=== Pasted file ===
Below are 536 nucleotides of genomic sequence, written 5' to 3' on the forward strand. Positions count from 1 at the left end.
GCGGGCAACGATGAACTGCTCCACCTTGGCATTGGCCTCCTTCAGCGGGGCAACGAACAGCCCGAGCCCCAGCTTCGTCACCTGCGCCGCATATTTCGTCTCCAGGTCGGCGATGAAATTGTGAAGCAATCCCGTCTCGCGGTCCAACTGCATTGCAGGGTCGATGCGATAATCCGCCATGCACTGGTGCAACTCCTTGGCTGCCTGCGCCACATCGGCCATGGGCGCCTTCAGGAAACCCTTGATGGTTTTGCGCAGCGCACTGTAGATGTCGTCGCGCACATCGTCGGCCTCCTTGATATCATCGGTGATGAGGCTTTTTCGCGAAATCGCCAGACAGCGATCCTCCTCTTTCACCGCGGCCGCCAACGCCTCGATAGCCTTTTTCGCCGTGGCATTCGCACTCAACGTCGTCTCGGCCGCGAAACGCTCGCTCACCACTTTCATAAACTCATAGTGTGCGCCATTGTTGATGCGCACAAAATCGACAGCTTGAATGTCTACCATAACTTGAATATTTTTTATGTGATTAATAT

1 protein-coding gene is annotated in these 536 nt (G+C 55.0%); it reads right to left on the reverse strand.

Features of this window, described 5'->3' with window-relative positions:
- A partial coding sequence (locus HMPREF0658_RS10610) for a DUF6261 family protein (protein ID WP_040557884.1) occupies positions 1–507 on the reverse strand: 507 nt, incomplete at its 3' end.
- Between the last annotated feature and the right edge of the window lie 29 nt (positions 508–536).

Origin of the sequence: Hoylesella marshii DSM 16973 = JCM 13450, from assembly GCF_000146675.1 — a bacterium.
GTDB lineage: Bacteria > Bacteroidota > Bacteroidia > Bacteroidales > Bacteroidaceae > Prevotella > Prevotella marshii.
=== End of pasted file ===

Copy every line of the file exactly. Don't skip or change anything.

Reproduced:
Below are 536 nucleotides of genomic sequence, written 5' to 3' on the forward strand. Positions count from 1 at the left end.
GCGGGCAACGATGAACTGCTCCACCTTGGCATTGGCCTCCTTCAGCGGGGCAACGAACAGCCCGAGCCCCAGCTTCGTCACCTGCGCCGCATATTTCGTCTCCAGGTCGGCGATGAAATTGTGAAGCAATCCCGTCTCGCGGTCCAACTGCATTGCAGGGTCGATGCGATAATCCGCCATGCACTGGTGCAACTCCTTGGCTGCCTGCGCCACATCGGCCATGGGCGCCTTCAGGAAACCCTTGATGGTTTTGCGCAGCGCACTGTAGATGTCGTCGCGCACATCGTCGGCCTCCTTGATATCATCGGTGATGAGGCTTTTTCGCGAAATCGCCAGACAGCGATCCTCCTCTTTCACCGCGGCCGCCAACGCCTCGATAGCCTTTTTCGCCGTGGCATTCGCACTCAACGTCGTCTCGGCCGCGAAACGCTCGCTCACCACTTTCATAAACTCATAGTGTGCGCCATTGTTGATGCGCACAAAATCGACAGCTTGAATGTCTACCATAACTTGAATATTTTTTATGTGATTAATAT

1 protein-coding gene is annotated in these 536 nt (G+C 55.0%); it reads right to left on the reverse strand.

Features of this window, described 5'->3' with window-relative positions:
- A partial coding sequence (locus HMPREF0658_RS10610) for a DUF6261 family protein (protein ID WP_040557884.1) occupies positions 1–507 on the reverse strand: 507 nt, incomplete at its 3' end.
- Between the last annotated feature and the right edge of the window lie 29 nt (positions 508–536).

Origin of the sequence: Hoylesella marshii DSM 16973 = JCM 13450, from assembly GCF_000146675.1 — a bacterium.
GTDB lineage: Bacteria > Bacteroidota > Bacteroidia > Bacteroidales > Bacteroidaceae > Prevotella > Prevotella marshii.